Published on JTV.com: November 2012
A Personal Perspective on Travelling with Co-Founder Jerry Sisk By: Tim Matthews, CEO & President
Travelling abroad with Jerry Sisk is fun! My good friend and a Jewelry Television co-founder, Jerry Sisk, was a delightful travel companion as we ventured abroad to London, England, for a conference sponsored by the Gemmological Association of Great Britain (also known as "Gem-A").
What a unique opportunity I experienced to travel with a world-recognized expert in the gem world and to engage with other professionals and experts in the trade, all in the beautiful venue of London!
While Gem-A is based in England and some in the United States may not be familiar with Gem-A, many would be surprised to learn that Gem-A is the world’s longest established provider of gem and jewelry education, since 1908. Gem-A offers diplomas in Gemmology and Diamonds through courses taught around the world and recipients enjoy global recognition of the status that these diplomas confer. Those receiving diplomas after rigorous course work and laboratory examinations may apply for election to Fellowship (FGA) or Diamond Membership (DGA) of Gem-A.
So, what's Jewelry Television's relationship with Gem-A? Apart from our employees having earned FGA or DGA status with Gem-A, Jewelry Television enjoys a unique relationship as the sole retailer of the GemBasics course on colored gemstones that leads to recognition as a Gem-A Colored Stone Associate (C.S.A.). GemBasics is a great way to learn about gemstones, whether as a hobby or the start of a new career. Gem-A developed this course in conjunction with Jewelry Television to appeal to the large number of our customers who seek fresh and reliable gemological education. For more information, you can learn more details about the Gem-A Course here.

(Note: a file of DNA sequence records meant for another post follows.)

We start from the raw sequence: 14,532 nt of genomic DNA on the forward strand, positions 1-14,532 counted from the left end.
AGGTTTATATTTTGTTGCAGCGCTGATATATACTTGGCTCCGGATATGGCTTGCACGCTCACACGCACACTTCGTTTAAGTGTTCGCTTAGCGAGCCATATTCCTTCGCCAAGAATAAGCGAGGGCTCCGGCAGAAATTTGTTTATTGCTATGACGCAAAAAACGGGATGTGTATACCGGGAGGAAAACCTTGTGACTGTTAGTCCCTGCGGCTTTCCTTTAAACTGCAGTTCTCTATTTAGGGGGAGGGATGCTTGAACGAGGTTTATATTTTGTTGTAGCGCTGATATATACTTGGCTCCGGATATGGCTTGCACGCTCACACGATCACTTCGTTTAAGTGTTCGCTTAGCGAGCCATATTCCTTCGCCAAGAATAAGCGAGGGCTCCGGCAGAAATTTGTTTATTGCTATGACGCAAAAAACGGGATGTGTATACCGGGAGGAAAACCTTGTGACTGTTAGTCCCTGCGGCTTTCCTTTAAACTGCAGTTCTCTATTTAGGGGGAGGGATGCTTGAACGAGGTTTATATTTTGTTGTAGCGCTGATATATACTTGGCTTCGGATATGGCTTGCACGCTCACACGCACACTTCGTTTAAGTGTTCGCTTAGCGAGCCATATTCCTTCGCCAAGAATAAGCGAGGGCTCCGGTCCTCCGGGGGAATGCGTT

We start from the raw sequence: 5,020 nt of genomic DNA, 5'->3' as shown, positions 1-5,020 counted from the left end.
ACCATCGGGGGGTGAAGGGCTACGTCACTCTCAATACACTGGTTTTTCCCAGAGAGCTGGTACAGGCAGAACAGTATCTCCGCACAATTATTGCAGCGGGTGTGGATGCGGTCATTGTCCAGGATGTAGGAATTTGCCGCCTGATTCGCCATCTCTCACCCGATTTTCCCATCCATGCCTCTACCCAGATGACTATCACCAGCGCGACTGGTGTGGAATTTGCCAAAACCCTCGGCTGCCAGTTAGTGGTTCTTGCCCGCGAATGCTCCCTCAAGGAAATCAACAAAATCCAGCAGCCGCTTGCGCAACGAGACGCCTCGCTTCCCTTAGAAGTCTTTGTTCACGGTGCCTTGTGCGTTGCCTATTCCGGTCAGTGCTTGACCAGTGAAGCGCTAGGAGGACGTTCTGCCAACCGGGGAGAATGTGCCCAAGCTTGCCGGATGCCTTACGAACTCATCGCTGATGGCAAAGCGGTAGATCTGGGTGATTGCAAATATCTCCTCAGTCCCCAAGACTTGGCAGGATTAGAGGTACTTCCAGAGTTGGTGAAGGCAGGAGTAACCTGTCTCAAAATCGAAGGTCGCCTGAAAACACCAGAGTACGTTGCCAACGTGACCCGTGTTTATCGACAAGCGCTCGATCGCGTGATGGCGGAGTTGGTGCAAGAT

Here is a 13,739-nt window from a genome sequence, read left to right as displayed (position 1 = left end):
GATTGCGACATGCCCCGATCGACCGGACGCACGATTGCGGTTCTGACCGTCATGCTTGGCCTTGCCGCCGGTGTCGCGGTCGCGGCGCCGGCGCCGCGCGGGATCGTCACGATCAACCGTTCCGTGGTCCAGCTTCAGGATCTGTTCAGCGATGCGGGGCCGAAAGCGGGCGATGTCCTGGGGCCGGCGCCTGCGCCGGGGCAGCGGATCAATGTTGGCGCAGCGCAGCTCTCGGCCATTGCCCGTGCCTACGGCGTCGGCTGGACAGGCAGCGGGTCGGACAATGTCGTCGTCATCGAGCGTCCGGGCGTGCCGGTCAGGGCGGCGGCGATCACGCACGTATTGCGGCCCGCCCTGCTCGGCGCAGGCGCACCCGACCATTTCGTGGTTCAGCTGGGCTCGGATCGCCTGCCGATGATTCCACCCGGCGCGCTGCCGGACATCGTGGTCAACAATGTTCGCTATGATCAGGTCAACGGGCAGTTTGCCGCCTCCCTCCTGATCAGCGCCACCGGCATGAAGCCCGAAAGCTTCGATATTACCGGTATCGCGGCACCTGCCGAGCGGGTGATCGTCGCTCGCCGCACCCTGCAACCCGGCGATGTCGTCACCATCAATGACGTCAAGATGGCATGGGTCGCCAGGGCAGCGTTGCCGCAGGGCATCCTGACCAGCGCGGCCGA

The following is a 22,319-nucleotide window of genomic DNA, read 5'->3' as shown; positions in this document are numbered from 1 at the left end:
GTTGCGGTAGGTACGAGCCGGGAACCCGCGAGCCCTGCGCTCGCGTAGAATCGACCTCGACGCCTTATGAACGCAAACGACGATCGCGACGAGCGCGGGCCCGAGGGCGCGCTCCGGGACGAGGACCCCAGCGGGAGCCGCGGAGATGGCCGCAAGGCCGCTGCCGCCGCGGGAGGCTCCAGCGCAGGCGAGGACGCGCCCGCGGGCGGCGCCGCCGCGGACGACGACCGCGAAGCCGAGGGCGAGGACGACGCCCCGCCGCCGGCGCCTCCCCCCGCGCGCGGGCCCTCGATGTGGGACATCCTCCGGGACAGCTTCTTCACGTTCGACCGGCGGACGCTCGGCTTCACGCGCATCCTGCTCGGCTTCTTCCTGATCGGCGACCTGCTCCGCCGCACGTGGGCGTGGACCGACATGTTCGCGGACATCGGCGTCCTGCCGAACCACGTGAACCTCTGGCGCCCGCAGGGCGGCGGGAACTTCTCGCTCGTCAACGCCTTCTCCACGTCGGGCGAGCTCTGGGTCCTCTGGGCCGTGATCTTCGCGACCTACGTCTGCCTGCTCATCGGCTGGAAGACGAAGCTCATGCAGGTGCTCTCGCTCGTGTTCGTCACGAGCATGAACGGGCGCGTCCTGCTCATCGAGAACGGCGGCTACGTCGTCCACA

Jerry and I left Knoxville for the 2012 Gem-A Conference late on Friday, November 2, having a short layover in Atlanta en route to Heathrow. The overseas flight was just over eight hours with a mid-day arrival on Saturday in London. The afternoon gave us a breather as we settled into Hotel Russell where, incidentally, the conference speaking sessions were held on Sunday.
After settling into our hotel Saturday afternoon, Jerry and I had a small window of time for some sightseeing prior to our scheduled dinner with a select group of Gem-A executives and guests. Since our trip was full of scheduled activities centered on the jewelry and gemstones business, we wanted to do something different and decided that we would make a quick visit to the Imperial War Museum. Jerry and I were excited about this little side trip because we are both history buffs and this would also give us a chance to get out and see something unique.
So, we departed the hotel and set out for the closest bus stop, knowing that the Museum was conveniently located on one of the principal bus routes. London has wonderful public transportation system with many options for visitors, including the London Buses network originally introduced after World War I. It did not take long for us to catch one of the double-decker buses bearing its archetypal bright red paint, route 59 from Russell Square. The Imperial War Museum's collection of "big guns" and instruments of war was certainly impressive, and we took the opportunity to snap a photo of Jerry next to one of the big guns we saw. Of course, I think of Jerry as a "big gun" because he has incredible knowledge about gemstones, having recently authored a definitive "Guide to Gems and Jewelry". Jerry also was recognized by JCK as one of the most powerful among the movers and shakers in the gemstone business.